Tag Archives: LIC

Shipping service center affiliated with Amazon moving to Ridgewood

| agiudice@ridgewoodtimes.com

Photo courtesy of PropertyShark/Greiner Maltz

A major shipping provider is moving to Ridgewood as it expands its space in the borough.

LaserShip, a shipping service that distributes products for companies including Amazon, Staples and Office Depot, has agreed to leave their current location in Long Island City, and move into the larger warehouse at 16-70 Weirfield St., between Cypress and Wyckoff avenues, according to The Real Deal.

The Commercial Observer reported that the distribution company based out of Virginia has signed a 10-year lease to use the one-story, 40,800-square-foot warehouse in Ridgewood, giving it more than triple the space they had at the 36-01 47th Ave. location, which is a 13,000-square-foot warehouse.

The Ridgewood location is an ideal space for the distribution center, as it will place LaserShip between Brooklyn and Queens.

When contacted, LaserShip declined to comment.


Identify this place in Queens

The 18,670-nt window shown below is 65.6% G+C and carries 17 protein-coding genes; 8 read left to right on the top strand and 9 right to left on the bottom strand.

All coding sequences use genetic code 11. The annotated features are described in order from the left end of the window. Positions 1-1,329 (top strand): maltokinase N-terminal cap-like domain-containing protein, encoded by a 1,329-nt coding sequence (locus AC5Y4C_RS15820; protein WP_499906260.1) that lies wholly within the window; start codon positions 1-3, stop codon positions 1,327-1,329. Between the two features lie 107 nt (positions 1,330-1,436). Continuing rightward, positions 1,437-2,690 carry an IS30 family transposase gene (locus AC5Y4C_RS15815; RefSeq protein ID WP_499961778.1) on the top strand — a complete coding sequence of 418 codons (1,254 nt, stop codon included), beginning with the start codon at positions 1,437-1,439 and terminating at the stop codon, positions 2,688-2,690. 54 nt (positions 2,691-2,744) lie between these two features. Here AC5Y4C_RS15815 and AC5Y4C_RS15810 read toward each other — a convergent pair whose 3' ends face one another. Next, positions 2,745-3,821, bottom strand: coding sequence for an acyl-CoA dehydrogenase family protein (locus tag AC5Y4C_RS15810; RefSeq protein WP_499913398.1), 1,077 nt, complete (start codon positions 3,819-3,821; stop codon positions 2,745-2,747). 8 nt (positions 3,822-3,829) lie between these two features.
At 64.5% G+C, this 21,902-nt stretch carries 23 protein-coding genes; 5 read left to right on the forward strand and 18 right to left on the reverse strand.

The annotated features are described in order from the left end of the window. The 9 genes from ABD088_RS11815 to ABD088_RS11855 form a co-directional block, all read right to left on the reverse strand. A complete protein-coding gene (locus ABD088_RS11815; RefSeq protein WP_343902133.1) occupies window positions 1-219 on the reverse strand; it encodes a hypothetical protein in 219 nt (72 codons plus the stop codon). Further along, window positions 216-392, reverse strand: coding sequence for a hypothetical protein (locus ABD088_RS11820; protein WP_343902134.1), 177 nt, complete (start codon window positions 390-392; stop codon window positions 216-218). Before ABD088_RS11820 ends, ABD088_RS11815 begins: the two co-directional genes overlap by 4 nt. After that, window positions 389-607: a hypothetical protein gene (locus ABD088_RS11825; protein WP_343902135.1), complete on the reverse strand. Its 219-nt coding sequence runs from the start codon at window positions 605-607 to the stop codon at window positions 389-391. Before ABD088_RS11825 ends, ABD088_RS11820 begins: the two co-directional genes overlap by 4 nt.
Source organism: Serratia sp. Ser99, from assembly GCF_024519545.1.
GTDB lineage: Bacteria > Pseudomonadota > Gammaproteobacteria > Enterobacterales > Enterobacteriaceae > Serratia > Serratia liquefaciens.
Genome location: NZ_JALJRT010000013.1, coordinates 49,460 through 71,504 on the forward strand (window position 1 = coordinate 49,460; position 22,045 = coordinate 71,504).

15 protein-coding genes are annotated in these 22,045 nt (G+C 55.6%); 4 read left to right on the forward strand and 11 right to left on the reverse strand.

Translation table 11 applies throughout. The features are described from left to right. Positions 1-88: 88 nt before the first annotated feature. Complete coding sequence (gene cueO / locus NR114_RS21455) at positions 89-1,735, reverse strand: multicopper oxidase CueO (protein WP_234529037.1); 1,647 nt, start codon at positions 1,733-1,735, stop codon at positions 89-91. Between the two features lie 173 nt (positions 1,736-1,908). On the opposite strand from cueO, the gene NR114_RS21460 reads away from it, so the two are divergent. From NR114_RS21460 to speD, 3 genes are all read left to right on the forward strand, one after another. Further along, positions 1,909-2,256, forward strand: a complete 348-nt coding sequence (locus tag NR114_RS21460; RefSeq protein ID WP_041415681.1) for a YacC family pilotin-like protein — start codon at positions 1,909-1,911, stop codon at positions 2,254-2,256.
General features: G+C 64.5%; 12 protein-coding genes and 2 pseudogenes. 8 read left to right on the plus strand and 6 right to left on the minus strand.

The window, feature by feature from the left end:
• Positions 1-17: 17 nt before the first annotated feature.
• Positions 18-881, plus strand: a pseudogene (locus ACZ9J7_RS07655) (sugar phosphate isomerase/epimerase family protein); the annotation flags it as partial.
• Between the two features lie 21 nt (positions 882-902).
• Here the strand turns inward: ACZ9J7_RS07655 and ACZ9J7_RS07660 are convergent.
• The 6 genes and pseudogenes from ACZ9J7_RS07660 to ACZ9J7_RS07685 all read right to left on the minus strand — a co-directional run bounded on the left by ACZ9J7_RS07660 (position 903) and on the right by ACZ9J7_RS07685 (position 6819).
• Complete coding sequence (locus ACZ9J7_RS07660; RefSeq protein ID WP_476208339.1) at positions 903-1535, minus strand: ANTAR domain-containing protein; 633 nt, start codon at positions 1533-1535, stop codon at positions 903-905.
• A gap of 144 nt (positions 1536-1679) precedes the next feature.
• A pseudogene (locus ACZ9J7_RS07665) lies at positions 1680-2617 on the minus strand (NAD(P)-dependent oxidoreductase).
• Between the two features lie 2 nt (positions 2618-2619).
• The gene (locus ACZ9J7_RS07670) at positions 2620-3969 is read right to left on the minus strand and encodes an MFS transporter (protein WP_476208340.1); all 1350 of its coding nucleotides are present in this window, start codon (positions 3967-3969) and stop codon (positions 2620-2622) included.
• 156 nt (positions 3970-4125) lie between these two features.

By Queens Courier Staff | editorial@queenscourier.com


Do you know where in Queens this photo was taken? Guess by commenting below! The answer will be revealed next week.

Last week’s answer to “Identify this Place”: Northern Boulevard and 39th Avenue in Long Island City




LIC apartment to set Queens record for most expensive: report

By Queens Courier Staff | editorial@queenscourier.com

Photo courtesy of PropertyShark/Jenny Chao

A Long Island City penthouse with a view of the Manhattan skyline is said to be ready to break a record for the most expensive apartment sold in Queens, according to a published report.

Real estate agent Silvette Julian told the Daily News that she has accepted an offer on a $5.4 million three-bedroom penthouse at 46-30 Center Blvd. — however, with the deal not being official yet, she would not comment on the exact sale price of the home.

The apartment was reportedly owned by Basil Messados and consists of a wraparound terrace, cathedral ceilings, floor-to-ceiling all-glass windows, and a dining room. The new owners have already moved into the home.

According to the Daily News, Julian was the one to set the original record — in the same building — in 2013 by selling a home for $3.35 million.


LIC welcomes new dog run at Gantry Plaza State Park

| aaltamirano@queenscourier.com

Photos courtesy of Councilman Jimmy Van Bramer's office

Fido now has a new place to run free, all while enjoying the view of the Manhattan skyline.

A day after celebrating National Dog Day, the Long Island City community came together Thursday morning to officially open a new dog run at Gantry Plaza State Park — filled with amenities that will make any pooch and its owner enjoy their time at the park even more.